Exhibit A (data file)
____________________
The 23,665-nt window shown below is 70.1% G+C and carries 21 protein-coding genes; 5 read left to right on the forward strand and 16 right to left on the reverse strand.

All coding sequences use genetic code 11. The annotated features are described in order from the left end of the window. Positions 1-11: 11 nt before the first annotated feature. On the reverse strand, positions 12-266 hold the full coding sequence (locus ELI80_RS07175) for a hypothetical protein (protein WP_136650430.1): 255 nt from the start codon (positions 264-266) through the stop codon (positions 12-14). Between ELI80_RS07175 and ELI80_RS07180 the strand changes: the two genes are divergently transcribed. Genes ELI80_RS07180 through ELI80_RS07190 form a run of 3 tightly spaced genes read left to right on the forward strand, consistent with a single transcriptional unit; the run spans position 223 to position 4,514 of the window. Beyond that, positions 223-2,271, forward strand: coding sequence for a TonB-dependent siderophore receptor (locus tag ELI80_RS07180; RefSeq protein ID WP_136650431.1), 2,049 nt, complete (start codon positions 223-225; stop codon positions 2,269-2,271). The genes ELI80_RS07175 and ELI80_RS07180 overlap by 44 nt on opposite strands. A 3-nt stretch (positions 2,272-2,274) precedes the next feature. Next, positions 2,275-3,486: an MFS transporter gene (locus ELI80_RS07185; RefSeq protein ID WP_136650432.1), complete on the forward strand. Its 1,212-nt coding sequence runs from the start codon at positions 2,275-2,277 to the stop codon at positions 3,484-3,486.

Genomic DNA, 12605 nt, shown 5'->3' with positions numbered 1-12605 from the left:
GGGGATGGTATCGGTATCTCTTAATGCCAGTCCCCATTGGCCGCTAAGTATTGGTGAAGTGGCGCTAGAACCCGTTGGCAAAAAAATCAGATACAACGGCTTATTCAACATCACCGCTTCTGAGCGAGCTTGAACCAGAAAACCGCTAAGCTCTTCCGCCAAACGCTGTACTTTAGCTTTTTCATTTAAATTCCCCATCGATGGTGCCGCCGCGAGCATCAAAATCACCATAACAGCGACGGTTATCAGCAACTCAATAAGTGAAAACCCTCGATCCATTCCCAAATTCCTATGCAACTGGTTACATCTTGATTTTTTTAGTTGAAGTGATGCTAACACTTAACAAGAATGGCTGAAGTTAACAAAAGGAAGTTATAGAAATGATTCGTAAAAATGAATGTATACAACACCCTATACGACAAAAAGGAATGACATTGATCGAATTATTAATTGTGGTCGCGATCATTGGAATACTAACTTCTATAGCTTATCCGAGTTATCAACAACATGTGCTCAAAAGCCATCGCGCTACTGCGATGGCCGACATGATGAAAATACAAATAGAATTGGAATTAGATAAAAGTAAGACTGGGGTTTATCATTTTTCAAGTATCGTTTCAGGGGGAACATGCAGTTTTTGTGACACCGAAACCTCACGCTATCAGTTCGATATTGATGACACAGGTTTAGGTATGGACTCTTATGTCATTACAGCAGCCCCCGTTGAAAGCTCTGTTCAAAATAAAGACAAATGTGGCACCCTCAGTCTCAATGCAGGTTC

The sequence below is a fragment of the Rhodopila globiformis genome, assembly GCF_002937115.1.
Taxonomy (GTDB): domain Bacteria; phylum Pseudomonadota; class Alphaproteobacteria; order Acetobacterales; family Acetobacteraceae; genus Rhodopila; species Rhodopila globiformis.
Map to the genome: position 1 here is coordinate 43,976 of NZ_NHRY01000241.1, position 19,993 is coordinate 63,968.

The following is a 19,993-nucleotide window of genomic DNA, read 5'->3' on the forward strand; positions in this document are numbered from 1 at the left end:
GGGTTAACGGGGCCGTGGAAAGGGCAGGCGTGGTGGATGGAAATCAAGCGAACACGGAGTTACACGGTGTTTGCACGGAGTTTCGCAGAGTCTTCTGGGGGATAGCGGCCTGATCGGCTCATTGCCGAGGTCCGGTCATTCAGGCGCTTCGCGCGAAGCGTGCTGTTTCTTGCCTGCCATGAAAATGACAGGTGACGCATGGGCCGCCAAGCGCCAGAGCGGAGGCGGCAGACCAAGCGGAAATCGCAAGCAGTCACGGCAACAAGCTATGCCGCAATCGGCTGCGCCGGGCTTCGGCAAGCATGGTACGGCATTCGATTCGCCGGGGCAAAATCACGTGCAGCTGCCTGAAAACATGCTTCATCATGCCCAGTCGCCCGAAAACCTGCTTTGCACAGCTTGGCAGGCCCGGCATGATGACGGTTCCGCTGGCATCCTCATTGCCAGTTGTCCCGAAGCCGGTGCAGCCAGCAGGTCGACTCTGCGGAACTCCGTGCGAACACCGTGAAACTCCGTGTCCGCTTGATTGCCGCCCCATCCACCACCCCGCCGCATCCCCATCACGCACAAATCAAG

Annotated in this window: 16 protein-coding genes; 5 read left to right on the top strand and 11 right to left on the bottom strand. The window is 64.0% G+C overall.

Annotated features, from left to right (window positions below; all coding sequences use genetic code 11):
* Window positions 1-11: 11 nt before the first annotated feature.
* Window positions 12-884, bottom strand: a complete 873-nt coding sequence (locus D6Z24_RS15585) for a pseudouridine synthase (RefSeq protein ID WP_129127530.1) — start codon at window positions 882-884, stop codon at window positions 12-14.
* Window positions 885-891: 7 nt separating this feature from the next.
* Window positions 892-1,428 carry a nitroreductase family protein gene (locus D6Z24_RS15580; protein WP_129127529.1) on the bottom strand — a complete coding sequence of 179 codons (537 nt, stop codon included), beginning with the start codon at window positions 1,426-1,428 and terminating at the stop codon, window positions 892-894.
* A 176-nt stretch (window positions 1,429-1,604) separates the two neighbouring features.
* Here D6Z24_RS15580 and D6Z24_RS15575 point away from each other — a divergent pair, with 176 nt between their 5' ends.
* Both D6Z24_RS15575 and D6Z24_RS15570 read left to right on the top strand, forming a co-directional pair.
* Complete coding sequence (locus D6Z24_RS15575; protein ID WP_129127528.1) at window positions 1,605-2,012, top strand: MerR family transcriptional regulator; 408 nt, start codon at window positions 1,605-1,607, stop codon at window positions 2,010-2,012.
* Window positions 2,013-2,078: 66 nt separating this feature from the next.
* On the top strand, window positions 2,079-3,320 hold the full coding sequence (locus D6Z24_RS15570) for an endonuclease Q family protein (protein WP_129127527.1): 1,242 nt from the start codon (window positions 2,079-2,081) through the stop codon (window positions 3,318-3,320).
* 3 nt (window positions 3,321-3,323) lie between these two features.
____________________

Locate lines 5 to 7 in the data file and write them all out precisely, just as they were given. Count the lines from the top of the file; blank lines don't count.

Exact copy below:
The sequence below is a fragment of the Rhodopila globiformis genome, assembly GCF_002937115.1.
Taxonomy (GTDB): domain Bacteria; phylum Pseudomonadota; class Alphaproteobacteria; order Acetobacterales; family Acetobacteraceae; genus Rhodopila; species Rhodopila globiformis.
Map to the genome: position 1 here is coordinate 43,976 of NZ_NHRY01000241.1, position 19,993 is coordinate 63,968.